Pattern on Ravelry: Concentric Cowl
Designer: Michele Lee Bernstein/PDXKnitterati
Sizes Included: 24” circumference by 14” unscrunched, 6” scrunched, easily adjustable
About the Pattern: I saw this beautiful gradient yarn cake from Knit Circus, and I was smitten. I knew it wanted to be a cowl, and I wanted to make a springy, boingy fabric to capture warmth for chilly days. Knit in the round in worsted weight, it practically jumped off my needles! The only thing that slowed me down was that I frogged it when it was half done, because I decided to add a little secret lace in the knit sections for both ventilation and visual interest. The cowl is tall enough that it can be pulled up and worn like a hood/snood.
Last Note: I knit this with a 150g/277 yard worsted weight gradient cake. It seems like a lot of yarn for a cowl, but the spring action means that it can be both short and tall. I had so much fun playing with its boingy properties, I almost named it Concertina!
Pattern on Ravelry: Tolt River Cowl
Designer: Andrea Rangel
Photographer: Kayla Sorley
Sizes Included: DK Circumference: 20 in/51 cm – Worsted Circumference: 19.25 in/49 cm
About the Pattern: The rhythmic geometry of this colorful cowl is perfect for colorwork beginners, and fantastic for using up stash leftovers. The two versions — two-color worsted or four-color DK — are both perfect canvasses for playing with palettes. Make it boldly bright, subtly neutral, modernly monochrome, or however your heart desires. Tolt River Cowl is a quick knit, and a perfect gift for the color lover in your life.
Last Note: Since this pattern was designed to be a great first colourwork project, there are a series of blog posts taking the knitter through each step.
Pattern on Ravelry: Burley Scarf
Designer: Leela Frankcombe
Sizes Included: One size (20 cm/7.75″ wide by 185 cm/73″ long)
About the Pattern: As is usual for my design process, I had the idea for how this scarf should look a long time before I had figured out how I could actually get it to work in yarn. It took a fair bit of trial and error before the knitted object looked as good as the one in my imagination!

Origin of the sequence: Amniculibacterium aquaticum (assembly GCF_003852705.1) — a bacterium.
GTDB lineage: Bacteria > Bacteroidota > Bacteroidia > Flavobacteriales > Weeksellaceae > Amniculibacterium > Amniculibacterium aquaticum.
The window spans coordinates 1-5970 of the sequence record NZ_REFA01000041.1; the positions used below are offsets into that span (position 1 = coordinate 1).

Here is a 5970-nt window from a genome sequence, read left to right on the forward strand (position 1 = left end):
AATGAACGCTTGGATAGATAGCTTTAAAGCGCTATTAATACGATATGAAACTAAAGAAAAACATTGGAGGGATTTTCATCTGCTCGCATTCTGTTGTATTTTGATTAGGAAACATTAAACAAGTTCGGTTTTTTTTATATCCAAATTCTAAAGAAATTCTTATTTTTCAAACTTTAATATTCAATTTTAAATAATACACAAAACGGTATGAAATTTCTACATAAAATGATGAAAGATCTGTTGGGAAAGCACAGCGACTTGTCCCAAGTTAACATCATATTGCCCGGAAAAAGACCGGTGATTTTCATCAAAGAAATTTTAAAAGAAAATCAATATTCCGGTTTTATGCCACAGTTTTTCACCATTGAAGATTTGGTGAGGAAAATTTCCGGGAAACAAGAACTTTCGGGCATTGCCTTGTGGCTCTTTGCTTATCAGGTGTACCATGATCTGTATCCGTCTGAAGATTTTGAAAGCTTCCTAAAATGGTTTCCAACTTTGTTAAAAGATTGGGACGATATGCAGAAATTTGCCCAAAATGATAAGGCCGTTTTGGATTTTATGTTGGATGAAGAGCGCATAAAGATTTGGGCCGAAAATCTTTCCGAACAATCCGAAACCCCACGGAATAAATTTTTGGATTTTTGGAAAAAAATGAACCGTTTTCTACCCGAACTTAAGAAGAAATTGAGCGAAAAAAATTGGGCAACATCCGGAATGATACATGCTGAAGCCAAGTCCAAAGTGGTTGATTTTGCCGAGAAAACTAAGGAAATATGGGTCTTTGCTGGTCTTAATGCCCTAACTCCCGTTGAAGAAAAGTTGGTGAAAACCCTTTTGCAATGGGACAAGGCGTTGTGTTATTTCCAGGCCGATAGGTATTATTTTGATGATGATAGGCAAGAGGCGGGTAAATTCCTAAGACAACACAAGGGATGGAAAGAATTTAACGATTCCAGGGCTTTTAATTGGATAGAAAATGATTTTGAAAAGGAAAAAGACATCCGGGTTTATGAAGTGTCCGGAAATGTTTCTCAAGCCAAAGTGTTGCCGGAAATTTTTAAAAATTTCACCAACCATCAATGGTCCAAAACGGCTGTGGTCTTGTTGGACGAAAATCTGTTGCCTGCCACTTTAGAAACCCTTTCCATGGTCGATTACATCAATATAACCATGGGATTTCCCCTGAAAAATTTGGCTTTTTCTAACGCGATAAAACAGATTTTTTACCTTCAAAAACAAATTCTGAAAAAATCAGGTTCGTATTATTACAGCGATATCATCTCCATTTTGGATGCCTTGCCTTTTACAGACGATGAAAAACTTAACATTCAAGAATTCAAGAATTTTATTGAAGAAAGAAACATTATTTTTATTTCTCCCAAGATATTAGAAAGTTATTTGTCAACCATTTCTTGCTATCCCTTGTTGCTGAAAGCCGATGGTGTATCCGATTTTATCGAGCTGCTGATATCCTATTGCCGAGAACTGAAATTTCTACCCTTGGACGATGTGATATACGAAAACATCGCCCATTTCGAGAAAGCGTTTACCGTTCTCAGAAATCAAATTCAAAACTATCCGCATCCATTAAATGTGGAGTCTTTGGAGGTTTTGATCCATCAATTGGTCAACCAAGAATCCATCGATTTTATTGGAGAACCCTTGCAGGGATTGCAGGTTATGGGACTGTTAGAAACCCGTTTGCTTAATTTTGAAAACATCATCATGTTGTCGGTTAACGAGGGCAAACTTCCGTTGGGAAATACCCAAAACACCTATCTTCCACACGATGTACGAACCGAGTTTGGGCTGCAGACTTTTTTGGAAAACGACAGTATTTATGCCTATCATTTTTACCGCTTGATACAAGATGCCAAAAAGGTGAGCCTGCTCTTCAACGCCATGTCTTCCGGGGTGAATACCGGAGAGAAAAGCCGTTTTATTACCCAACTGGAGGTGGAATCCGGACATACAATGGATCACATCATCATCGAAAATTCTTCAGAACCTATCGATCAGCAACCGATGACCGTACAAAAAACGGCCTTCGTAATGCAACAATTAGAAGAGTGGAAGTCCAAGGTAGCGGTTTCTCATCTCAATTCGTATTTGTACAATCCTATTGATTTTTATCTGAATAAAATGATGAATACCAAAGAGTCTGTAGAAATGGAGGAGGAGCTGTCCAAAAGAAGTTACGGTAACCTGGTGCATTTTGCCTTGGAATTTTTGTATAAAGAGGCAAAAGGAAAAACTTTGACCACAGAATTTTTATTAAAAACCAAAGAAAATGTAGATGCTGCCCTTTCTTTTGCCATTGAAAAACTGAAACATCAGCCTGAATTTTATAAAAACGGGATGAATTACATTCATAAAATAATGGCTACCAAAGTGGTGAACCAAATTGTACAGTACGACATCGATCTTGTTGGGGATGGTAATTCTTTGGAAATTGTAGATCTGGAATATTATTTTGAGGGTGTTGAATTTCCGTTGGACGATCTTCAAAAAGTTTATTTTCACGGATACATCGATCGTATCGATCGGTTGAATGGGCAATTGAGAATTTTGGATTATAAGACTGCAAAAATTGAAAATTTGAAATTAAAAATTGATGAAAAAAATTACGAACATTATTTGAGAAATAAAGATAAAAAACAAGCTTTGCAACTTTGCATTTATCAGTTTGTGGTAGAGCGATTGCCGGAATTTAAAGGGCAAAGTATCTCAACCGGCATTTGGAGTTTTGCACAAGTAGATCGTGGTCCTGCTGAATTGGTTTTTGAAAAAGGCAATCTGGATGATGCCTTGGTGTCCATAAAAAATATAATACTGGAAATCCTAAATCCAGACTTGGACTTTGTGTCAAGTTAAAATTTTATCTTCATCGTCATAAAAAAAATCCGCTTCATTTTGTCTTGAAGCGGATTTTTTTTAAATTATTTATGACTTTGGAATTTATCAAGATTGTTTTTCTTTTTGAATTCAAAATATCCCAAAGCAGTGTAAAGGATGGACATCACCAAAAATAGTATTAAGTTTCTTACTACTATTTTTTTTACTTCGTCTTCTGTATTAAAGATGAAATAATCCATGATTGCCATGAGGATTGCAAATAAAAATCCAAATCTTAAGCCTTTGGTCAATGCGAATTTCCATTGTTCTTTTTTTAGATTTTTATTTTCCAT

In the end, the design I came up with uses two colour brioche, making for a thick, warm, striking looking fabric. The two ends of the scarf are decorated with a section of syncopated brioche, where the two colours alternate sides. The middle of the scarf is ordinary two colour brioche, giving the scarf an understated style and making it suitable for all occasions for both men and women.
Last Note: The name of this pattern (and that of the matching hat) comes from a lake in my old home town of Canberra, Australia. The yarn I used was dyed by a Canberra based indie dyer who chose colours inspired by the city. It does get pretty cold in Canberra in winter, so I think this scarf would be right at home there.
Pattern on Ravelry: Dip Stitch Variants
Designer: Hunter Hammersen
Sizes Included: These are stitch patterns, like entries in a stitch dictionary, so they don’t really have sizes.
About the Pattern: When I create a design, I usually play around with a bunch of different versions of the stitches before settling on the one I use for the pattern. Sometimes the variations go on to be other patterns, but more often they just hang out in my swatch basket, unseen by anyone. That’s no fun… especially when the stitches are as pretty as these! I decided that this time I was going to indulge myself and include them as a special little mini stitch dictionary. Because these really are too lovely to keep to myself. I can’t wait to see what people make with them!
Last Note: Because of the way these stitches are created, they often look just as pretty on both sides (which makes them perfect for cowls)!
Pattern on Ravelry: Allie
Designer: Jennifer Wood of Wood House Knits
Photographer: Gabby Dalton
Sizes Included: Finished blocked measurements: 86″/218.5 cm long x 24″/61 cm at wide end and 13”/33 cm at narrow end.
About the Pattern: This design was inspired by the beautiful pink speckled yarn, My Cheri Amor by Three Irish Girls. I thought this yarn so lovely I just had to make something with it! I decided on a striped shawl starting with a mosaic boarder just for fun. Because I can tend to get bored with Garter stitch I worked the shawl on an asymmetrical bias. I love the way that this adds interest to both the knitting and the stripes. I really enjoyed making this shawl, it was so fun to watch the color play as you knit!
Last Note: This was the first time I had tried mosaic knitting. I found it to be easier than it looks!